# Bipolar supply +/- help (Single transformer)

#### oidium45

Joined Apr 24, 2010
138
I am trying to get both a positive and negative supply from one transformer. The bigest problem that I am having is that the positive needs to be +24-48v and the negative needs to be -10v. Will the below drawing work (raw power supply for regulators)? If not can someone please recommend an alternative?

I have included the basic circuit that I am trying to build as well.
Thanks

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#### bertus

Joined Apr 5, 2008
22,217
Hello,

I would take a separate small transformer for the - 10 Volts and a large transformer for the power section.
The standard LM317 can only handle upto 40 Volts at its input.
There is also a high voltage type of the LM317, the LM317AHV.
That one can handle upto 60 Volts.

Bertus

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#### oidium45

Joined Apr 24, 2010
138
Thank you Bertus! I meant 32-40v input. My mistake... Actually I will probably be using a maximum of 36v for the input. I am still having difficulty figuring out how to get the negative supply voltage, but a small transformer is definately something that I do not mind adding to the circuit.

#### bertus

Joined Apr 5, 2008
22,217
Hello,

The "help" transformer for the - 10 Volts can be really small.
A transformer that handles 100 mA would probably be enough.
Something in the range from 7 to 9 Volts will do.
The Fets act as current sources, the voltage is not that critical.

Bertus

#### SgtWookie

Joined Jul 17, 2007
22,230
Ask yourself - what circuit might you want to power from less than 1.25 Volts?

You really don't want that large of a voltage differential across an LM317 anyway (I'm speaking of 36v in, and a lot less out) because for a given current, power dissipation in the LM317 will get much higher as it's output voltage goes lower.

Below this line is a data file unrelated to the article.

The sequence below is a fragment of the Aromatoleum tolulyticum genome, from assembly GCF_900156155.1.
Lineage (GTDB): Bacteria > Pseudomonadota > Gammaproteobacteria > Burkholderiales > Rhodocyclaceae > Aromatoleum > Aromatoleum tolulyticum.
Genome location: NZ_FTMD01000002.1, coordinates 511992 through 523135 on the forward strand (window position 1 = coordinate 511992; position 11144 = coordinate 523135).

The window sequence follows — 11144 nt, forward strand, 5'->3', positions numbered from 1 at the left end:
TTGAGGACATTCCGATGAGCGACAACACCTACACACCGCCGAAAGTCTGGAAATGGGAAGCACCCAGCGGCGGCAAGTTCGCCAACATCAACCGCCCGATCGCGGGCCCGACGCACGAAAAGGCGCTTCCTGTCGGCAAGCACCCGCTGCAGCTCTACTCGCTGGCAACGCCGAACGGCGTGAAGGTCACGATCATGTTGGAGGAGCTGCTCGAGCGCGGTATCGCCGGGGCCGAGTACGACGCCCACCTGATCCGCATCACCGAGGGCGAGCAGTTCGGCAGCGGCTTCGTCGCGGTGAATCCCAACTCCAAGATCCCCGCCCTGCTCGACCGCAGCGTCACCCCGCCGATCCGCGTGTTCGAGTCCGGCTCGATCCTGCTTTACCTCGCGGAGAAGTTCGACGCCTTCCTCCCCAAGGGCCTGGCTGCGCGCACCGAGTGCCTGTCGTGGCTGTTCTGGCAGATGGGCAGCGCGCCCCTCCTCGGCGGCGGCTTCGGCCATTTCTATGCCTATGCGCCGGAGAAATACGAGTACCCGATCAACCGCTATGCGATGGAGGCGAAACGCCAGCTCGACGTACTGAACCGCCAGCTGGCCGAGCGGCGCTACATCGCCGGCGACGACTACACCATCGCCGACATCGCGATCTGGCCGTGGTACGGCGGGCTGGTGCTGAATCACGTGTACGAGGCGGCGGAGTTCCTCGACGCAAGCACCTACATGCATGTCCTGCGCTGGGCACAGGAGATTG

For a 36v input, tell me what the power dissipation in the load and the LM317 will be, when the load requires 1 Ampere of current; first at 33V (output of the LM317, input to the load), second at 18v, and thirdly at 3V.

#### oidium45

Joined Apr 24, 2010
138
Bertus, I thought about using a smaller transformer for the negative but I still run into the problem of not knowing how to connect it into the circuit. Let me explain a bit better.
1) Could I power the second transformer off of a winding from the main transformer? Or do I need to use a 120-10v transformer?
All information that I have found suggests that if I use a single transformer with two bridge rectifiers they will short each other out. But I have found no information about using one of the windings for a second transformer instead.

2) How would I connect the second transformer output into the circuit? Would I connect the negative to the transistor, ground to the main ground of the circuit, and leave the positive "hanging"?

3) Can I create a 36v power supply from one winding on the transformer, and use a seperate center tapped winding on the same transformer to generate the -10v?

Sgt Wookie,
I understand the issue with heat dissipation. I believe I have that problem solved for now. "hopefully"... I am planning to try using a variable input adjustable through a rotary selector switch. This will allow me to adjust the input voltage to the LM317 to more closely resemble the output voltage requirement.

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#### Wendy

Joined Mar 24, 2008
23,276